1:59 PM | Some art so far
In response to my request #1 (“Gone Fishing” T-shirt), Ed Witt sent in this: I thanked Ed and asked if it would be possible to take the image and add to it so it’s clear that the “.05” is being drawn from a sea of other numbers, also with a little bucket next to the […] The post Some art so far appeared first on Statistical Modeling, Causal Inference, and Social Science.
1:18 PM | nested sampling for systems biology
In conjunction with the recent PNAS paper on massive model choice, Rob Johnson†, Paul Kirk and Michael Stumpf published in Bioinformatics an implementation of nested sampling that is designed for biological applications, called SYSBIONS. Hence the NS for nested sampling! The C software is available on-line. (I had planned to post this news next to […]
1:00 PM | Striving for simplicity, arriving at complexity
This post is a riff on a line from Mathematics without Apologies, the book I quoted yesterday. In an all too familiar trade-off, the result of striving for ultimate simplicity is intolerable complexity; to eliminate too-long proofs we find ourselves “hopelessly lost” among the too-long definitions. [emphasis added] It’s as if there’s some sort of […]
12:00 PM | Regular expression resources
Continuing the series of resource posts each Wednesday, this week we have notes on regular expressions: Regular expressions in PowerShell and Perl Regular expressions in R Regular expressions in Mathematica C++ TR1 regular expressions See also blog posts tagged regular expressions and the RegexTip Twitter account. Last week: Probability resources Next week: Numerical computing resources

January 13, 2015

11:15 PM | simulation by inverse cdf
Another Cross Validated forum question that led me to an interesting (?) reconsideration of certitudes! When simulating from a normal distribution, is Box-Muller algorithm better or worse than using the inverse cdf transform? My first reaction was to state that Box-Muller was exact while the inverse cdf relied on the coding of the inverse cdf, like […]
11:11 PM | Problem solvers and theory builders
From Mathematics without Apologies: It’s conventional to classify mathematicians as “problem solvers” or “theory builders,” depending on temperament. My experiences and the sources I consulted in writing this book convince me that curiosity about problems guides the growth of theories, rather than the other way around. Alexander Grothendieck and Robert Langlands … count among the […]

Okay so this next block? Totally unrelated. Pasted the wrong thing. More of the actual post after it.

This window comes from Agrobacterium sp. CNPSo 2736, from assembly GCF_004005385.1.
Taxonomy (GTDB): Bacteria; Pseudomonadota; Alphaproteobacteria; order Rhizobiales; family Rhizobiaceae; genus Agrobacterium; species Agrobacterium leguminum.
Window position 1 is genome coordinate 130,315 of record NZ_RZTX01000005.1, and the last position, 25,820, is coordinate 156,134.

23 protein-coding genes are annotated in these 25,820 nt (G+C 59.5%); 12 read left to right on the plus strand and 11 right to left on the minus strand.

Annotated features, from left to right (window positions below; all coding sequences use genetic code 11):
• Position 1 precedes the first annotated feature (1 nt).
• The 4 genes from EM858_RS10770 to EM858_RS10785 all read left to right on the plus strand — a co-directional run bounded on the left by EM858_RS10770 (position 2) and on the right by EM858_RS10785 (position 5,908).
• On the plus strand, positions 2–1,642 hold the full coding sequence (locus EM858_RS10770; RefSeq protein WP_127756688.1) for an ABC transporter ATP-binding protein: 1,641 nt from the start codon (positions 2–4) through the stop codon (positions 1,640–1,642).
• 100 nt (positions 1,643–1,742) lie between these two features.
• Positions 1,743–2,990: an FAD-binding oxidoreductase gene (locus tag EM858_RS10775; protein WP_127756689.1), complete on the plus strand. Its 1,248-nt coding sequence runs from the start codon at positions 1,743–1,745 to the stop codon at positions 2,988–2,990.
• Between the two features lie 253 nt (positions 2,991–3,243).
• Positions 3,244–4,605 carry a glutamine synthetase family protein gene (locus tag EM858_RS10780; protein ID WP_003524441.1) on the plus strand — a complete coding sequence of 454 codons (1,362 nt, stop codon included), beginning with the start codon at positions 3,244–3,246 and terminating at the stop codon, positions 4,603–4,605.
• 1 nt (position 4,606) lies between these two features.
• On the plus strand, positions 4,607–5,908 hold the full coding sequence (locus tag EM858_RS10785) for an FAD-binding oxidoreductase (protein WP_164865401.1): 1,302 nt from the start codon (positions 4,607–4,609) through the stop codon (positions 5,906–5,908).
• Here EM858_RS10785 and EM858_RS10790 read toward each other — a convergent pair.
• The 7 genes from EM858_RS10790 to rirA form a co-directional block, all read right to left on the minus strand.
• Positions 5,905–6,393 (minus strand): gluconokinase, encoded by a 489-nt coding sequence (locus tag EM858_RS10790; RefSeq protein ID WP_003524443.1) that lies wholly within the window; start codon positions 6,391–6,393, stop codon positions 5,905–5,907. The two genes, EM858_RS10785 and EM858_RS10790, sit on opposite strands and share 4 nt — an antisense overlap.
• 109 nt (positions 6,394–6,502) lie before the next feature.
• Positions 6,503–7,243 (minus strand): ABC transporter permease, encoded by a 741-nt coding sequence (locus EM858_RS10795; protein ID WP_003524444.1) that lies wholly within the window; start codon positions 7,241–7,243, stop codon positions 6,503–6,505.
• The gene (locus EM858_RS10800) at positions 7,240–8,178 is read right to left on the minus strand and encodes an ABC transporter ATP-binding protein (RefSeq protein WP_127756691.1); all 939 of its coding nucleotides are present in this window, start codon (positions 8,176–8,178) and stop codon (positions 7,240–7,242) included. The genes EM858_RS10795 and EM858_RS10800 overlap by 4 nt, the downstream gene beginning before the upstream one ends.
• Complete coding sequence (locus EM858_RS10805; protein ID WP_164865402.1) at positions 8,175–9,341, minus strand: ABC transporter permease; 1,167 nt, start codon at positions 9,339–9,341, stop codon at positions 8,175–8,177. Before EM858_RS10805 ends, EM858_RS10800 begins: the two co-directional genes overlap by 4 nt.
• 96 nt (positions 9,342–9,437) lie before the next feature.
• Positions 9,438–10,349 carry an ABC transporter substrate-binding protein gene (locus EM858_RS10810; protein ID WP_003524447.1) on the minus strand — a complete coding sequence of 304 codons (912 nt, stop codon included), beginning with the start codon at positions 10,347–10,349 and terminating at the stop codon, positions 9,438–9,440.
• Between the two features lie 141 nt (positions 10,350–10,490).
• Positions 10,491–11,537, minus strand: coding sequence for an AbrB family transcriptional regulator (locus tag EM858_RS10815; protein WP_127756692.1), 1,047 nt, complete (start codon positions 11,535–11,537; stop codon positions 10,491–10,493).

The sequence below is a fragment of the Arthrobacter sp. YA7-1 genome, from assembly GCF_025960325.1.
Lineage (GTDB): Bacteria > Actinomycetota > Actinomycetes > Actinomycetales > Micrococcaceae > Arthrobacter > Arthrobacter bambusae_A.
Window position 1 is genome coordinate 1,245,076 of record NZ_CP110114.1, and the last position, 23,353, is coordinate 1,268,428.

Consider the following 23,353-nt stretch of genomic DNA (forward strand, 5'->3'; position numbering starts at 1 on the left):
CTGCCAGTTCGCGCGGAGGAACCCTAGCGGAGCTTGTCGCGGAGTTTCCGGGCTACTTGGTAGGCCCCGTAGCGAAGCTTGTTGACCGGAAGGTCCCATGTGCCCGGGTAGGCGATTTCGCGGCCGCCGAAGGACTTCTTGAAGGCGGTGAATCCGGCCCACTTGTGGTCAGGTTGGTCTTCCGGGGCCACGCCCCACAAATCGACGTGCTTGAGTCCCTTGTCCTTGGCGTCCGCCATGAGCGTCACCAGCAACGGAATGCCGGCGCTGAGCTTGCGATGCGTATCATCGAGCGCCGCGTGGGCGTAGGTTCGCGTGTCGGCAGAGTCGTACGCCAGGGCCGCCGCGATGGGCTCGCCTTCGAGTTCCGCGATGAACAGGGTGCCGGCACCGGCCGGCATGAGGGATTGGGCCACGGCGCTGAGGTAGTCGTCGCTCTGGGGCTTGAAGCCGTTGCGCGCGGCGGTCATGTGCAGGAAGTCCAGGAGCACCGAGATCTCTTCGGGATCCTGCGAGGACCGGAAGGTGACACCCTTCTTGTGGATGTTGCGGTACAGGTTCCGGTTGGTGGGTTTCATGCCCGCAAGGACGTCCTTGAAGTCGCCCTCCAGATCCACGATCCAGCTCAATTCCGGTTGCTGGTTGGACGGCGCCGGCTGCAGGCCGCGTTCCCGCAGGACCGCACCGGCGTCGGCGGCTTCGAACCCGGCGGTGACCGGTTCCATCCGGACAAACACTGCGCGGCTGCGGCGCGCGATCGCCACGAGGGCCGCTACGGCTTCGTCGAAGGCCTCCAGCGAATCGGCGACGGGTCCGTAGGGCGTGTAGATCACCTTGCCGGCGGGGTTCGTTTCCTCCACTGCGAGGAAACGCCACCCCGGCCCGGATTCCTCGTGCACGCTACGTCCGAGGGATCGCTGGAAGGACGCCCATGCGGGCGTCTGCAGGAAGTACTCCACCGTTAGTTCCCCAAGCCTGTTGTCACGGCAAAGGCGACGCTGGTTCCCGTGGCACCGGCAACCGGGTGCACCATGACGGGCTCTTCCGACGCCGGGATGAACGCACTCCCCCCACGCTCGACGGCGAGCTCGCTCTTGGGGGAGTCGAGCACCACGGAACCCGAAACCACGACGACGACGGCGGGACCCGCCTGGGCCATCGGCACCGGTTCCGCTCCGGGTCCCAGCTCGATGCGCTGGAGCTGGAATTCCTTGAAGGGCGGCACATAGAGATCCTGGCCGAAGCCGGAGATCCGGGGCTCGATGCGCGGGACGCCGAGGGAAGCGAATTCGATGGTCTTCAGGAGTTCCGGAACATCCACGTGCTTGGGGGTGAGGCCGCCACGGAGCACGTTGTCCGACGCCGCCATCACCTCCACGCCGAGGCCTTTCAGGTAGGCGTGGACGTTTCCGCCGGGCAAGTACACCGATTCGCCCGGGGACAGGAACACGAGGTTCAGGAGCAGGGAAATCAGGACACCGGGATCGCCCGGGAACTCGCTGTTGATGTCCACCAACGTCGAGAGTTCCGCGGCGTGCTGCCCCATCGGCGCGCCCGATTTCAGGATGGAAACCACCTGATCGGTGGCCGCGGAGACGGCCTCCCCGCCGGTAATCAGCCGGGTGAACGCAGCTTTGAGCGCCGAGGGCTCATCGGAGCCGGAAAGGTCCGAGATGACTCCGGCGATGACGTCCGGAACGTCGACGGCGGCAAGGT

10:29 PM | Apples and Grapes
This post will be short and a little surprising (I hope). As you remember from some of my old posts (Games, Tutoring & Multiplication Table) I am tutoring a lot in this period and just a couple of days ago I got stuck at explaining something not extremely hard or complicated, and this is what […]
7:46 PM | the most expensive baguette ever…!
Goshdarnit! On the way home tonight, I stopped as usual at the bakery nearby and as usual I let my bike outside next to the entrance. Without bothering with locking as it takes me ages to unlock it with the left hand… When I came out a minute later, the bike was gone!!! At least, […]
4:15 PM | Dimostrazioni senza parole: somma di una serie infinita
Sulla copertina di RM #199 (pdf) c'è la dimostrazione senza parole della somma di una serie: \[\sum_{k=0}^\infty (-1)^k (1/3)^k\] Come ricordano i Rudi, la dimostrazione (che potete vedere su è di Hasan Unal(1), che a sua volta trae ispirazione da Richard Mabry (della Louisiana State University) Il post vuole essere una sorta di contenuto extra regalato ai Rudi che, riguardo la cover, hanno candidamente ammesso: No, non abbiamo dei link.E allora eccoli serviti! […]

Unal H. (2009). Proof Without Words: Sum of an Infinite Series, The College Mathematics Journal, 40 (1) 39-39. DOI:

3:11 PM | (Bird) Food for thought
At this time of year I tend to get through the post a steady trickle of catalogues, reminding me of the mailing lists to which I still need to unsubscribe. Qutie a few of these are wildlife related, with a good chunk given over to the £200M wild bird food industry. For a while now I’ve felt rather uneasy about the excessive commodification of what should be a simple act - attracting birds to the garden just to enjoy their company.... Read more
2:08 PM | Artist needed!
We have some great ideas but none of us can draw. We need your help with designs and art for any or all of these projects: 1. “Gone Fishing” T-shirt A person is standing in a boat, fishing. The lake is full, not of fish but of little numbers: “.14″, “.31″, “.08″, etc etc. And […] The post Artist needed! appeared first on Statistical Modeling, Causal Inference, and Social Science.